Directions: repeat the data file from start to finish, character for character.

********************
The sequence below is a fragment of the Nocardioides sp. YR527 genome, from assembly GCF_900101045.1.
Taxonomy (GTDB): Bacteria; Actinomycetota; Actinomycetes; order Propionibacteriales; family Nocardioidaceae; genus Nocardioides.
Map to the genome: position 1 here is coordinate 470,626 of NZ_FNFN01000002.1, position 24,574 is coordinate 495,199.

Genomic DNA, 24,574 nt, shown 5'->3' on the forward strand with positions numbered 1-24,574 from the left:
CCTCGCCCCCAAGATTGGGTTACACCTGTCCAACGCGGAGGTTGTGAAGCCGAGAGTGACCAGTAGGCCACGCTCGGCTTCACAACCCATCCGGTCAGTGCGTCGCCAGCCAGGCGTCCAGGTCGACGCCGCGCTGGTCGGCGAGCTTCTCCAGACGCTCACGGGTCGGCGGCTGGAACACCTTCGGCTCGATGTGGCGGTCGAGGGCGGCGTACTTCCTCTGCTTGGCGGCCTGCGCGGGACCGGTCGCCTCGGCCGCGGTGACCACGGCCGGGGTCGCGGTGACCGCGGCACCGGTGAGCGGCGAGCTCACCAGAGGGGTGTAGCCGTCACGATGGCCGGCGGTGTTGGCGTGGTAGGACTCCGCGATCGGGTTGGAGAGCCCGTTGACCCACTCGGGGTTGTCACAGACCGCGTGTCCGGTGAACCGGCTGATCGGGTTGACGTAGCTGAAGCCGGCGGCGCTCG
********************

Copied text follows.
The sequence below is a fragment of the Nocardioides sp. YR527 genome, from assembly GCF_900101045.1.
Taxonomy (GTDB): Bacteria; Actinomycetota; Actinomycetes; order Propionibacteriales; family Nocardioidaceae; genus Nocardioides.
Map to the genome: position 1 here is coordinate 470,626 of NZ_FNFN01000002.1, position 24,574 is coordinate 495,199.

Genomic DNA, 24,574 nt, shown 5'->3' on the forward strand with positions numbered 1-24,574 from the left:
CCTCGCCCCCAAGATTGGGTTACACCTGTCCAACGCGGAGGTTGTGAAGCCGAGAGTGACCAGTAGGCCACGCTCGGCTTCACAACCCATCCGGTCAGTGCGTCGCCAGCCAGGCGTCCAGGTCGACGCCGCGCTGGTCGGCGAGCTTCTCCAGACGCTCACGGGTCGGCGGCTGGAACACCTTCGGCTCGATGTGGCGGTCGAGGGCGGCGTACTTCCTCTGCTTGGCGGCCTGCGCGGGACCGGTCGCCTCGGCCGCGGTGACCACGGCCGGGGTCGCGGTGACCGCGGCACCGGTGAGCGGCGAGCTCACCAGAGGGGTGTAGCCGTCACGATGGCCGGCGGTGTTGGCGTGGTAGGACTCCGCGATCGGGTTGGAGAGCCCGTTGACCCACTCGGGGTTGTCACAGACCGCGTGTCCGGTGAACCGGCTGATCGGGTTGACGTAGCTGAAGCCGGCGGCGCTCG